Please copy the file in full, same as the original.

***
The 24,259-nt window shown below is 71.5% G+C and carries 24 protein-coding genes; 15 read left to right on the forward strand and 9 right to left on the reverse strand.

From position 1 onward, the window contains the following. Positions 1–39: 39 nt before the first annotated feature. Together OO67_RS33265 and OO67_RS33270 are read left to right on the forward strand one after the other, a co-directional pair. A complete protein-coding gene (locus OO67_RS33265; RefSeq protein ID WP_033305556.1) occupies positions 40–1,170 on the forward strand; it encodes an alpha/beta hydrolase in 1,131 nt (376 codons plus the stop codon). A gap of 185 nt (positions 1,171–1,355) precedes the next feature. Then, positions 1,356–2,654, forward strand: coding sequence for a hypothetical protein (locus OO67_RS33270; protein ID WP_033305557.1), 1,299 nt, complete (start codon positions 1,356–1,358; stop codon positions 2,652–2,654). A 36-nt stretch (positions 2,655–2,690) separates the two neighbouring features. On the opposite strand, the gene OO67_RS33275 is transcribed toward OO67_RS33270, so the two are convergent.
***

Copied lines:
The 24,259-nt window shown below is 71.5% G+C and carries 24 protein-coding genes; 15 read left to right on the forward strand and 9 right to left on the reverse strand.

From position 1 onward, the window contains the following. Positions 1–39: 39 nt before the first annotated feature. Together OO67_RS33265 and OO67_RS33270 are read left to right on the forward strand one after the other, a co-directional pair. A complete protein-coding gene (locus OO67_RS33265; RefSeq protein ID WP_033305556.1) occupies positions 40–1,170 on the forward strand; it encodes an alpha/beta hydrolase in 1,131 nt (376 codons plus the stop codon). A gap of 185 nt (positions 1,171–1,355) precedes the next feature. Then, positions 1,356–2,654, forward strand: coding sequence for a hypothetical protein (locus OO67_RS33270; protein ID WP_033305557.1), 1,299 nt, complete (start codon positions 1,356–1,358; stop codon positions 2,652–2,654). A 36-nt stretch (positions 2,655–2,690) separates the two neighbouring features. On the opposite strand, the gene OO67_RS33275 is transcribed toward OO67_RS33270, so the two are convergent.